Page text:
STEARS, JOHN

Entry Source: The James Bond Movie Encyclopedia by Steven Jay Rubin


(August 25, 1934–April 28, 1999): Two-time Oscar-winning British special effects expert who worked on the first six James Bond movies. Stears created and destroyed the miniature bauxite mine for Dr. No; blew up the SPECTRE helicopter and speedboats in From Russia with Love; flew the private and presidential jets in Goldfinger; and destroyed the Disco Volante hydrofoil and cocoon in Thunderball, for which he won his first Oscar. On You Only Live Twice, with its outer space sequences and helicopter chases, he would be kept particularly busy. And that space experience would be advantageous later in his career, when he was called on to create the effects for George Lucas’s Star Wars, for which he won his second Oscar for special effects. Stears also worked on On Her Majesty’s Secret Service. His crew throughout his Bond association included Frank George (engineer and effects), Jimmy Snow (floor effects and engineer), Bert Luxford (engineer), Joe Fitt (prop man and effects), and Charlie Dodds (effects rigger).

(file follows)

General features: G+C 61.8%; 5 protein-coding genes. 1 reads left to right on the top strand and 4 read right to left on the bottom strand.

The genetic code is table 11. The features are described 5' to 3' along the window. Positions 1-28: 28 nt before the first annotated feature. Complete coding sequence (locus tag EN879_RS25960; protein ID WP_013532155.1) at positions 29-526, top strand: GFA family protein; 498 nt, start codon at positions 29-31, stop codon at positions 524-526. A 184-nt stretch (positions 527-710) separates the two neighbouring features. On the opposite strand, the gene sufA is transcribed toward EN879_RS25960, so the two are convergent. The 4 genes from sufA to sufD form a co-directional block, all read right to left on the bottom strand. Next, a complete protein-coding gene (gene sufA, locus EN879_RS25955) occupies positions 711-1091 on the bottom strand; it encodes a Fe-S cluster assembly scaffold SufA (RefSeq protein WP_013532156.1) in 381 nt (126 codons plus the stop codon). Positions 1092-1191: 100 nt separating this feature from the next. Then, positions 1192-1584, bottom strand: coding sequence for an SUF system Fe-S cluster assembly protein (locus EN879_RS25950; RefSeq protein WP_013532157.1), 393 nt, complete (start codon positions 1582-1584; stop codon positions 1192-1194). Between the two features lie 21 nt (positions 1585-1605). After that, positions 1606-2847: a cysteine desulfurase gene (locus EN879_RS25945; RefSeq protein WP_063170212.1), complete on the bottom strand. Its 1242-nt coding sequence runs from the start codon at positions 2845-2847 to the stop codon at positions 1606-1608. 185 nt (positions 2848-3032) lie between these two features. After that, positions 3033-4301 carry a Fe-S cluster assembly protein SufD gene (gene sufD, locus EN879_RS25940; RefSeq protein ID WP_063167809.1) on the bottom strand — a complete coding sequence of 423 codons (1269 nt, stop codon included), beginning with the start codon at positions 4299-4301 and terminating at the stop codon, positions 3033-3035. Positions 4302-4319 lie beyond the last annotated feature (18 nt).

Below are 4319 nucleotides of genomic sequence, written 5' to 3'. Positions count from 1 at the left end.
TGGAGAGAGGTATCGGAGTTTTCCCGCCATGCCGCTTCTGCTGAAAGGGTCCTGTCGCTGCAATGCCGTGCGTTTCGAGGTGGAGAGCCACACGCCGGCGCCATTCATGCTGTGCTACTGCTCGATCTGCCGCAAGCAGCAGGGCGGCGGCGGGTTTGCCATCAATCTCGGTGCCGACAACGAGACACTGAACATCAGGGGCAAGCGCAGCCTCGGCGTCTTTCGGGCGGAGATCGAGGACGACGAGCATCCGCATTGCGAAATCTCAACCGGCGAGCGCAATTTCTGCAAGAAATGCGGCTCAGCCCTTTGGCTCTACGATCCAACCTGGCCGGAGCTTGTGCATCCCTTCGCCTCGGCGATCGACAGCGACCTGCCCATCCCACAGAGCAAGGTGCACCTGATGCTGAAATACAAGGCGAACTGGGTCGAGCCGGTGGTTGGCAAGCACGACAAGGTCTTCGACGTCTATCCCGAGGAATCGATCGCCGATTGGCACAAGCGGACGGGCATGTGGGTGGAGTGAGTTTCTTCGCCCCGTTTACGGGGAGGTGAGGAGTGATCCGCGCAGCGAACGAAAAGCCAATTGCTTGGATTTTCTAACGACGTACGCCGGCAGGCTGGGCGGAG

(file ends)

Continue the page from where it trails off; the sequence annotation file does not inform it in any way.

A native of Uxbridge, Hillingdon, Middlesex, England, Stears made his motion picture debut as a model aircraft builder for future 007 director Lewis Gilbert on the biographical war drama Reach for the Sky (1956), a film that featured future Bond players Sydney Tafler (The Spy Who Loved Me), Eric Pohlmann (From Russia with Love), and Peter Burton (Dr. No). He returned to work with Gilbert on the splendid Sink the Bismarck! (1960), then made his special effects debut on producers Albert R. Broccoli and Harry Saltzman’s Bob Hope comedy Call Me Bwana (1963).